• Things that native English speakers take for granted are truly difficult for EL students to learn.  For example, native English speakers know the difference between words when they are used in social contexts or in academic settings.  A party is a social gathering when discussed amongst friends, but in the social studies classroom it refers to a group of people with similar beliefs.  Although the definitions are closely related, to non-native English students, how is it possible that one word can have more than one meaning?  The English language is full of rules, idiomatic expressions, and exceptions to every rule.  Being aware of these challenges will help us better empathize with and support the ESL students in our classroom.
  • If we know that most native English speakers don’t fully grasp why we say what we do and how we say things in English and our ELLs need much help understanding rules of grammar when learning English, why don’t we do more formal instruction in the classroom on the rules and structure of English?  Why don’t we teach the parts of speech and how to use them?  Why don’t we help students learn how to diagram sentences to understand the hows and whys of English?  Why don’t we teach the English language to all of our students?  As I’ve often wrestled with these questions over the years, I’ve suddenly realized that I don’t formally teach grammar and English to my sixth grade students.  Sure, I brush over it at various times when I’m conferencing with students in Writer’s Workshop or helping an ELL in my class; I don’t however, do any full-class instruction on this.  I need to bring back the formal grammar instruction, but I want to make sure I do so in a meaningful, relevant, and engaging way.  Having the students complete worksheets and underline verbs and nouns seems tedious and boring.  I want my students to truly learn English grammar.  I was thinking of starting my Humanities class twice a week with a brain opener activity I would call Grammar Gurus in which I would teach the students about English grammar through fun activities.  It wouldn’t take more than 10 minutes and it would allow me be sure that my students understand the form and function of the English language.  This would also greatly benefit the ELLs in my classroom too.  Nice!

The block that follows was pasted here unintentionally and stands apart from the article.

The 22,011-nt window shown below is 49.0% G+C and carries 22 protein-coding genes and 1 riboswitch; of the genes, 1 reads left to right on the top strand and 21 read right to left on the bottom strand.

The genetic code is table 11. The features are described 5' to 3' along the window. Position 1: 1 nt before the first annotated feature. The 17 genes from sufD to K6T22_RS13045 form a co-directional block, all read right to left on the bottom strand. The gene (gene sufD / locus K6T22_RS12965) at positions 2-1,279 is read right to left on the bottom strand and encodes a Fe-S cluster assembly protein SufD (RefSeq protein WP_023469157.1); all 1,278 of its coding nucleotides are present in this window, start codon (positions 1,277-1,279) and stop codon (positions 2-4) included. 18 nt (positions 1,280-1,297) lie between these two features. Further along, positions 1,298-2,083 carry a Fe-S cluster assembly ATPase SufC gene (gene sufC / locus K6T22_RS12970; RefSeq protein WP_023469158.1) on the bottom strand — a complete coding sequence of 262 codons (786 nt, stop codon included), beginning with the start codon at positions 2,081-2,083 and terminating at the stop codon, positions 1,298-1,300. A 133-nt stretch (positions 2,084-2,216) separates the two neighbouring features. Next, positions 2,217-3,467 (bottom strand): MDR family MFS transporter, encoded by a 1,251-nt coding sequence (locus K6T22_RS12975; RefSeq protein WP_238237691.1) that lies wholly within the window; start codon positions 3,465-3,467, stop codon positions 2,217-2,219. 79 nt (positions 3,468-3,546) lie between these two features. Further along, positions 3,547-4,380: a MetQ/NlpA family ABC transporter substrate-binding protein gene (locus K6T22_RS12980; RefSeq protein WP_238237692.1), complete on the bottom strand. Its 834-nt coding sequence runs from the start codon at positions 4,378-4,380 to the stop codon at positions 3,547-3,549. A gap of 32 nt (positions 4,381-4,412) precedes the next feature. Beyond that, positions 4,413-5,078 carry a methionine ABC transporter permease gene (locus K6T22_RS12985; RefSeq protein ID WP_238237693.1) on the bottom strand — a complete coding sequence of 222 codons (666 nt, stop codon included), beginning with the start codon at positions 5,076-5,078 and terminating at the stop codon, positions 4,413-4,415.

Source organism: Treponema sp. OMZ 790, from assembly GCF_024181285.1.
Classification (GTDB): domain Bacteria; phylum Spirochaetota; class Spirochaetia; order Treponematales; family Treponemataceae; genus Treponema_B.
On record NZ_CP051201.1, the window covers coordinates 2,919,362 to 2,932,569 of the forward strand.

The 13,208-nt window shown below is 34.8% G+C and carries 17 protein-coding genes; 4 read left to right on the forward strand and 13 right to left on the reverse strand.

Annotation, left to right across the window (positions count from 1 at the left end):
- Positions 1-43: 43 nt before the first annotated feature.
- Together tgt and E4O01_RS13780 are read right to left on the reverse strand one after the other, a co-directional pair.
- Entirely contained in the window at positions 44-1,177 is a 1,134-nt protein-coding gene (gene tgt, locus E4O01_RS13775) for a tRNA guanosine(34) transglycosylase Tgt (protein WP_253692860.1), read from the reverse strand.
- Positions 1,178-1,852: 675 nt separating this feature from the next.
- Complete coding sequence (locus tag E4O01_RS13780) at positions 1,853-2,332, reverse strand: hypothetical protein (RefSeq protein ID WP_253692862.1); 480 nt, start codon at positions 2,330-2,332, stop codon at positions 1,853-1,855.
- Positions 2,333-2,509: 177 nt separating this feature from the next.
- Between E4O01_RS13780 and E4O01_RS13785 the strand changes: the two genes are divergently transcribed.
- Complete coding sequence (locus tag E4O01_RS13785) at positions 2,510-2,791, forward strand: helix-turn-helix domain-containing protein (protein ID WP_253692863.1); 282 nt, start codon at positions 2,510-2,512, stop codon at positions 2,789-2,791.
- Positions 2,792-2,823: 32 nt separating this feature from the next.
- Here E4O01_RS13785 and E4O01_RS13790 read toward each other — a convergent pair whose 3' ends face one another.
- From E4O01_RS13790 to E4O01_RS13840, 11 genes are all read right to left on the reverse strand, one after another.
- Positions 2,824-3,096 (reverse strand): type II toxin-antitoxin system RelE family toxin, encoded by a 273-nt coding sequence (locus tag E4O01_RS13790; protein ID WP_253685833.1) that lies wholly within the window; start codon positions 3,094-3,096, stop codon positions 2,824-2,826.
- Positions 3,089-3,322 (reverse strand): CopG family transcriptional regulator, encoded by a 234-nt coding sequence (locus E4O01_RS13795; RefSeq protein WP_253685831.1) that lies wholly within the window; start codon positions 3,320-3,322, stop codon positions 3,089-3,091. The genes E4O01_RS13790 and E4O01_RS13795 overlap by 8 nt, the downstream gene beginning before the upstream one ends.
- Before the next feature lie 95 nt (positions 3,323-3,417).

• Acting out, visually, or through modelling, new or challenging vocabulary terms will better help the EL students in our classrooms understand what we are discussing or asking them to do.  I could use images or diagrams as instructions on worksheets or on our class website to help non-native English speakers better understand what is being asked of them.
  • Much like labelling objects in the classroom in various different languages, having a word wall in the classroom with new vocabulary terms and their definitions in simple English would also help struggling English language learners better understand the content being covered in class.  My co-teacher and I could use this strategy as an introductory lesson for each new unit.  We could introduce the new vocabulary terms that we will cover throughout the unit and help the students generate student-friendly and simplistic definitions for the new words.  Very cool idea!